Informal Mentoring Among Foster Youth Entering Higher Education
Grace Growdy, Sean Hogan
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Informal mentoring, naturally-occurring caring relationship with a non-parental adult, has been shown to promote positive outcomes for young people, including youth transitioning out of the foster care system. Although we often talk about mentoring as one homogenous experience, recent research has demonstrated there are important variations in who mentors are and what supports they offer. Using survey data provided on youths’ social networks, this study identified 378 informal mentoring relationships provided to 113 former and current foster youth preparing to enter a four-year university. Cluster analysis identified two primary types of mentoring relationships in accordance with previous literature: core and capital mentoring. Following the cluster analysis, type of mentoring relationship was examined across various types of support (instrumental, informational, and emotional support). Findings indicated core mentoring relationships were more predominantly associated with instrumental support, while capital mentoring related more closely with informational support. There were no significant differences between mentoring type and emotional support or youth-rated closeness to mentor. The implications for facilitating socio-emotional support for foster youth are discussed.
A Positive Guiding Hand: A Qualitative Examination of Youth-Initiated Mentoring and the Promotion of Interdependence Among Foster Care Youth
Renée Spencer, Alison L. Drew, Grace Gowdy, John Paul Horn
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This qualitative interview study examined experiences of youth-initiated mentoring relationships (YIM) among youth transitioning out of the foster care system. YIM is an innovative approach wherein programs work with youth to identify adults within their existing social networks to serve as their mentors in the formal program. Participants were 13 mentor-youth dyads involved in a pilot trial of YIM in a mid-western city. Youth and mentors completed one-time, in-depth individual interviews. Narrative thematic analysis of the interview data yielded the following major findings: (a) youth overwhelmingly reported having a strong or very strong relationship with their mentor, (b) these relationships offered a number of forms of social support to the youth (i.e., appraisal, companionship, emotional, informational, and instrumental), and (c) the mentor was perceived to have positively impacted the youth during the course of the relationship in multiple ways, including the youth’s psychological well-being, relationships with others, and beliefs about and orientation toward the future. These findings suggest that YIM is a promising approach for establishing meaningful and impactful connections that may promote interdependence for older foster care youth as they make the transition to adulthood.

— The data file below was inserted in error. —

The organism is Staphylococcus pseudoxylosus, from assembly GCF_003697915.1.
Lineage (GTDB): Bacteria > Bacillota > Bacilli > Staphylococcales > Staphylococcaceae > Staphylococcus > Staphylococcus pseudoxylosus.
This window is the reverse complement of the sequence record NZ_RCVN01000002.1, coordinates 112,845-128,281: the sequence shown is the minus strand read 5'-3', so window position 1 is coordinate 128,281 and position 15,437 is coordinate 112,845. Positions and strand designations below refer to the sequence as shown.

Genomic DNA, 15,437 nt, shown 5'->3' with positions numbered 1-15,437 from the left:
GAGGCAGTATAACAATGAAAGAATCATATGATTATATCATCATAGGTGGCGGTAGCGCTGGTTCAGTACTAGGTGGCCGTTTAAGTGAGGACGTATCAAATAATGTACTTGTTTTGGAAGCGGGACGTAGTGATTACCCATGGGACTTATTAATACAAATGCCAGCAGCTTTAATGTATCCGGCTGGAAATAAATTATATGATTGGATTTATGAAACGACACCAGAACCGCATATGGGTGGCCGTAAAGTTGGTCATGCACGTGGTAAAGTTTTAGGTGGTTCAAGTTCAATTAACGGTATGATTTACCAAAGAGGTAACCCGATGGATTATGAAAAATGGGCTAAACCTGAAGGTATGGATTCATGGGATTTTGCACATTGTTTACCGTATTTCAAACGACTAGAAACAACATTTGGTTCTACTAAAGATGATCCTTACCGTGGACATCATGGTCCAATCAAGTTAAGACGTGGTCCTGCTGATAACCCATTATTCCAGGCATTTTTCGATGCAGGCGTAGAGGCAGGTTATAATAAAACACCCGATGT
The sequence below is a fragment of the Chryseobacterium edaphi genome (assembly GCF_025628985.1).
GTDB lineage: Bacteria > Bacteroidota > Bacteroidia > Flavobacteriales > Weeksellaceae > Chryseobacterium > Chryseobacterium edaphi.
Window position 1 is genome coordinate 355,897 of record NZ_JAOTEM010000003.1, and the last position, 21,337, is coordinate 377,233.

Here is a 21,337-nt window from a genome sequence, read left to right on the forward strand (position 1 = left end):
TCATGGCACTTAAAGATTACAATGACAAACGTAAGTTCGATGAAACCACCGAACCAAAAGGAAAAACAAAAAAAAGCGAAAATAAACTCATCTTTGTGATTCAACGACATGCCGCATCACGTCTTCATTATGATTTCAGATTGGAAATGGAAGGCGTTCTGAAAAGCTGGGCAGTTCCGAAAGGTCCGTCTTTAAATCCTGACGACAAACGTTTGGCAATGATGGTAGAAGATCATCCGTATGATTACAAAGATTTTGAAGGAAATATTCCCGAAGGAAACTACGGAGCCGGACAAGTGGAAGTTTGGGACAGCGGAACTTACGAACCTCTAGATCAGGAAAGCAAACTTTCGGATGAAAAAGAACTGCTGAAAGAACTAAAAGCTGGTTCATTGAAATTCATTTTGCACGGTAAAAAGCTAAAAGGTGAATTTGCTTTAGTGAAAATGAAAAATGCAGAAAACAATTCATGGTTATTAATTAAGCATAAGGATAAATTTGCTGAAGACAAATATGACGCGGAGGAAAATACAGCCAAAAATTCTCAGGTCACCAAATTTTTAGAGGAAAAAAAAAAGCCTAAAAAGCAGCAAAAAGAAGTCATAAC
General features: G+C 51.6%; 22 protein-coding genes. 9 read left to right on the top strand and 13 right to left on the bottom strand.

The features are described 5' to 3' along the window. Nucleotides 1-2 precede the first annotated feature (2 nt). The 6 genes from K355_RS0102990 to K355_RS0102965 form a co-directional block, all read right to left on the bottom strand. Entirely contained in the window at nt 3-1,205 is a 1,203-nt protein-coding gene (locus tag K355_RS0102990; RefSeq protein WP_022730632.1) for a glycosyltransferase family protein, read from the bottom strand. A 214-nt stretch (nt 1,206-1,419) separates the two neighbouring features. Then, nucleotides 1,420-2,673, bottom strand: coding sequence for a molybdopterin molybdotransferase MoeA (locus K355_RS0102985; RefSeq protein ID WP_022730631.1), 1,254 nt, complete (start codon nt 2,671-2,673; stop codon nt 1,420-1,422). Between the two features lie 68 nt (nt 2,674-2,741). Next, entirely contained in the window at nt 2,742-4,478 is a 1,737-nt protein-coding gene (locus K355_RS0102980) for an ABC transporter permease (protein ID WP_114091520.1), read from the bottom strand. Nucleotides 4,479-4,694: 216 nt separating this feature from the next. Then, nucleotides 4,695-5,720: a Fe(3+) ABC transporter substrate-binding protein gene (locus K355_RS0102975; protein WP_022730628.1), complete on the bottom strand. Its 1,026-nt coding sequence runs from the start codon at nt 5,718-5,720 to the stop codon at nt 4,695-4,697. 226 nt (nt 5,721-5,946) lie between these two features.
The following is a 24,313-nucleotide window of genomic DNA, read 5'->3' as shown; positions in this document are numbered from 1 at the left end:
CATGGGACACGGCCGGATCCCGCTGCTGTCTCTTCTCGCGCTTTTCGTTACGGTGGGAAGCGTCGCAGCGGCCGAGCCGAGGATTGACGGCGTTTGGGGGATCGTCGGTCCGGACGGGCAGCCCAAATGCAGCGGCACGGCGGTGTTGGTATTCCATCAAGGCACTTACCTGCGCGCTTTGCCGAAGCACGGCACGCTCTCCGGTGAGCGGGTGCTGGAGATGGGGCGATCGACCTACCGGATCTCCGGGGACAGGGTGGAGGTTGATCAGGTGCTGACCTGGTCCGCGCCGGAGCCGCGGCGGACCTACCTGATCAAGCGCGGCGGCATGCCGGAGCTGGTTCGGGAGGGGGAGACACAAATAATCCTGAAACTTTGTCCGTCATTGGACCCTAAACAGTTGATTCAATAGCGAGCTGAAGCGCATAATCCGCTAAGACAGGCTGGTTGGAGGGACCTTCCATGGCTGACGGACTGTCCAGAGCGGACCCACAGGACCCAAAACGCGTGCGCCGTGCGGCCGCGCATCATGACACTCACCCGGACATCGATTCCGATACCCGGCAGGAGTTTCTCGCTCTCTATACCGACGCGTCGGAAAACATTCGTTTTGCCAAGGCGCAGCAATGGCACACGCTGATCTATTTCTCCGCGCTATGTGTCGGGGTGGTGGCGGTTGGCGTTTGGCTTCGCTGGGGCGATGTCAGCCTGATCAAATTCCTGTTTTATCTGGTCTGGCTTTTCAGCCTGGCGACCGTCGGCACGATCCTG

“Who Knows Me the Best and Can Encourage Me the Most?”: Matching and Early Relationship Development in Youth-Initiated Mentoring Relationships with System-Involved Youth
Renée Spencer, Grace Gowdy, Alison L. Drew, Jean E. Rhodes
Youth-initiated mentoring (YIM), in which youth select adults from within their communities to serve as mentors in relationships that are formalized through mentoring programs, has the potential to redress problems faced by many mentoring programs that could adversely affect system-involved youth, such as volunteer attrition and premature match closures. However, only a few programs have implemented YIM, and there is little research on this approach. This qualitative interview study examines the formation of YIM relationships and how they are experienced by mentors (n = 14), youth (n = 17), and the youths’ parent/guardian (n = 6). Youth tended to select adults whom they had encountered through school or social services. Findings indicate that the YIM selection process contributed to mentor, youth, and parent/guardian investment in the mentoring relationship and to the youth’s rapid development of feelings of closeness and trust in the mentor. Knowing that mentors would be nonjudgmental, trustworthy, and dedicated appeared to facilitate positive relationship development, which is important given the difficulty of engaging and serving system-involved youth in mentoring programs.
Development, Feasibility, and Piloting of a Novel Natural Mentoring Intervention for Older Youth in Foster Care
Johanna K. P. Greeson, Allison E. Thompson